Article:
During the Victorian Era, women had relatively few rights of any kind, particularly in their marriages. Husbands who were so inclined and had the resources could lead their lives pretty much as they chose, leaving their wives with little to say in the matter.
There are stories from the time that describe women being institutionalized by husbands who were less worried about their spouses mental health than by not wanting to have them complain about or try to stifle their wastrel, drinking, or philandering ways. Such was the case for Catherine Dickens, who was perfectly sane.
Her husband, famous author Charles Dickens, tried to have her committed and began (or continued, sources differ) an affair with 18-year-old actress Ellen “Nelly” Ternan.
Charles Dickens married Catherine Hogarth in 1836, after meeting her through their shared employment at the Morning Chronicle.
Their marriage was very happy during its first few years, and the first of their ten children was born in January 1837, less than a year after their wedding. The couple was initially quite smitten with each other and in addition to starting their family, they traveled together, making trips to Scotland and America.
Some six years into their marriage, Catherine’s sister, Georgina, came to live with the couple to offer support to Catherine, who had borne several children already and was feeling overwhelmed.
Over the following years, Dickens became less enchanted with his wife and marriage, holding her responsible for the fact that they had produced so many children and being displeased at her lack of energy.
As time progressed, his treatment of her became more dismissive and demeaning. Dickens met Nelly in 1857, twenty years into his marriage, and fell in love all over again. After meeting Ternan, Dickens found his marriage to Catherine even more untenable and decided to pursue a divorce.
According to Smithsonian, the first steps Dickens took were to stop sharing a bedroom with his wife, and then to separate from her legally, forcing her to leave the family home.
At the time of her departure, Dickens wrote a letter to his agent which said that she had decided to move out on her own, and noted that she had a “mental disorder under which she sometimes labors.”
The letter was, perhaps unsurprisingly, leaked, and it had a large impact on shaping the public’s notions about the relationship and impending divorce.
Catherine’s feelings on the subject were unknown until recently when John Bowen, a Professor of 19th Century Literature at the University of York, came across an auction listing for a bundle of 98 letters.
The letters ended up as part of the Harvard Theatre Collection, where Bowen had the opportunity to read through them. The letters were written by Edward Dutton Cook, a neighbor and longtime friend of the Dickens family, and were to a fellow journalist.
The letters gave details of the circumstances of the Dickens’ separation, which Catherine had revealed to him in the year before her death.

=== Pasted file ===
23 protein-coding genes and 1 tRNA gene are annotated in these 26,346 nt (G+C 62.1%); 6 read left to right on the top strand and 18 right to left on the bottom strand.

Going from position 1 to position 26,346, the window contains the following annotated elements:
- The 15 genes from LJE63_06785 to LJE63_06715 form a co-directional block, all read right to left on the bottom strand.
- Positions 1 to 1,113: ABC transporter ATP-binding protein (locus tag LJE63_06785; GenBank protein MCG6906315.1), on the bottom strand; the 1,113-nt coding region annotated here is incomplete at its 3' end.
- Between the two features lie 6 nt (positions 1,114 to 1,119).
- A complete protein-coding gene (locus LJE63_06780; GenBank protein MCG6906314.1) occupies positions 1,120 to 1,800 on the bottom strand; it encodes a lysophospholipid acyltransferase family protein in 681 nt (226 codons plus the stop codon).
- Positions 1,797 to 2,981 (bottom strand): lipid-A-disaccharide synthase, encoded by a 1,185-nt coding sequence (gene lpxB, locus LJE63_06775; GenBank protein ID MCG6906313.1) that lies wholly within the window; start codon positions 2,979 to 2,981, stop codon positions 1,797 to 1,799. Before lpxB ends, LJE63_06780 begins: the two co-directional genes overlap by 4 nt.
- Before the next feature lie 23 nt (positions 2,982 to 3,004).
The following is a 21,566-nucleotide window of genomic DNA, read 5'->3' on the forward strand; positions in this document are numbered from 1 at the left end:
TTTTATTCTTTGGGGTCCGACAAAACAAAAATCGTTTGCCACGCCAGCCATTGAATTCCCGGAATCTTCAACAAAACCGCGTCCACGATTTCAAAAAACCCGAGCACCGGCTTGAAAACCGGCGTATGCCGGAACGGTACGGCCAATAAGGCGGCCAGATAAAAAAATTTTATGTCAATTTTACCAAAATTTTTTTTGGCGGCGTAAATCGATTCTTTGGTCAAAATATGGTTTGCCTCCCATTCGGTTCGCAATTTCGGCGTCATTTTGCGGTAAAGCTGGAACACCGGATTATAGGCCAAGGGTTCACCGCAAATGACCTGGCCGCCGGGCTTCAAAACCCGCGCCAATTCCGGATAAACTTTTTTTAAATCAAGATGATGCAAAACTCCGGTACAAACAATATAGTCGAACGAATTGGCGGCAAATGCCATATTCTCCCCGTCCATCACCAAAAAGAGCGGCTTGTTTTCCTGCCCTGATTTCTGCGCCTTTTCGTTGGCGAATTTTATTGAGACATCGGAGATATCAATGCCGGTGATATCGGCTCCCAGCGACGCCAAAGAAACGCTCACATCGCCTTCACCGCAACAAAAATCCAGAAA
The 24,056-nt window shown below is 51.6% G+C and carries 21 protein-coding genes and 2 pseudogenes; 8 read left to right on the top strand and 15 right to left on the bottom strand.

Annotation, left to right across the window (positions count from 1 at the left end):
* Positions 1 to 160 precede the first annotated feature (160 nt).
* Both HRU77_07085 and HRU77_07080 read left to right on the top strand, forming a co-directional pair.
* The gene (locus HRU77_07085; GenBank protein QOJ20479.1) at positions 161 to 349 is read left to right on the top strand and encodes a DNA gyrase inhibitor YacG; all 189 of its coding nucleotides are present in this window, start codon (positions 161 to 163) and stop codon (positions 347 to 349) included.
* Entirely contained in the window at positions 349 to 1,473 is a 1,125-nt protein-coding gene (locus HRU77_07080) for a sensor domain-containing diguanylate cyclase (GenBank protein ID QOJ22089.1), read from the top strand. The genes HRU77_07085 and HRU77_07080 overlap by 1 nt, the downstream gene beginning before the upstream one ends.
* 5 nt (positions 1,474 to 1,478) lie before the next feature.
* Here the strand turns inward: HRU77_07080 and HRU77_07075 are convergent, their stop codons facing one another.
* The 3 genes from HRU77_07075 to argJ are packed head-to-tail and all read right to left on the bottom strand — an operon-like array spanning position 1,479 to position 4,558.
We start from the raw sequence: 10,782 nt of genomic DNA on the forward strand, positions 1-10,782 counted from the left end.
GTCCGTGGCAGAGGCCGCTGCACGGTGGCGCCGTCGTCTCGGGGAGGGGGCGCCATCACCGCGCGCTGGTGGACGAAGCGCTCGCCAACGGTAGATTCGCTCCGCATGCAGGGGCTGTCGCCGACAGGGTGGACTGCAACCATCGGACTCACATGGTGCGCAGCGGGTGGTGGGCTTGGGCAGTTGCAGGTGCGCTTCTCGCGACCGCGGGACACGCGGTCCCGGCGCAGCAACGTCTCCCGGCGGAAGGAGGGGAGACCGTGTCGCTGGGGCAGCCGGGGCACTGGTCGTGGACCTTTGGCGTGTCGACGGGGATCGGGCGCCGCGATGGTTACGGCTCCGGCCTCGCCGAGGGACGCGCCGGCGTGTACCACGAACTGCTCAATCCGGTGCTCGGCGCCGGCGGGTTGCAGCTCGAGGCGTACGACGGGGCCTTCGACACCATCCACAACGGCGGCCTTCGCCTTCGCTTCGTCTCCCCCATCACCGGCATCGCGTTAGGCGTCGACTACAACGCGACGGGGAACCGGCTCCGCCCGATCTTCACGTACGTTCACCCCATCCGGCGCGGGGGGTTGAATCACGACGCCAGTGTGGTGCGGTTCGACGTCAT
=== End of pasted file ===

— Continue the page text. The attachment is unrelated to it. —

Before the discovery of Cook’s letter, scholars already knew that there were hints of bad behavior on Dickens’ part with regard to his treatment of his wife during the separation.
Catherine’s aunt, Helen Thompson, had said that Dickens had tried to have his wife’s doctor diagnose her as being mentally unsound, but the record of Thompson’s allegations was considered a forgery.
Cook’s letters give full support to Thompson’s statement on the subject, and Bowen even believes he knows who the name of the doctor that Dickens approached with the job — Thomas Harrington Tuke, a friend of Dickens at the time, and the superintendent of an asylum.
Another of Dickens’ friends, Edward Bulwer-Lytton, actually succeeded in doing what Dickens had failed to do, and managed to have his estranged wife Rosina declared a lunatic and institutionalized for three weeks.
There is every reason to believe that the letter Dickens’ agent leaked to the public was, in fact, laying the groundwork for his plan of having her committed.
Further, he was pretty piqued at his lack of success in swaying Dr. Tuke. In later years, Dickens was heard to refer to the unfortunate doctor as a “Medical Donkey”. It’s difficult to imagine such goings-on from someone who was a social advocate.
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He was responsible for helping establish a safehouse for young homeless women and visited insane asylums in both England and America, writing passionately about the need for humane treatment for inmates.
He wrote with great sympathy about the plight of the underprivileged in his books as well. Even so, the documentary evidence suggests he was still behaving in a markedly inhumane way towards his wife of 20 years.
Perhaps even more disturbingly, immediately after his separation from Catherine he wrote a public notice explaining the division of his household.
In his explanation, Dickens went to great lengths to say that the dissolution of his marriage was mutual and amicable, and asked that the family’s privacy be respected and no intrusive questions asked.
Given the content of Cook’s letters, it seems this request was less about care and concern for all the parties involved than it was about keeping his own poor behavior out of the public eye.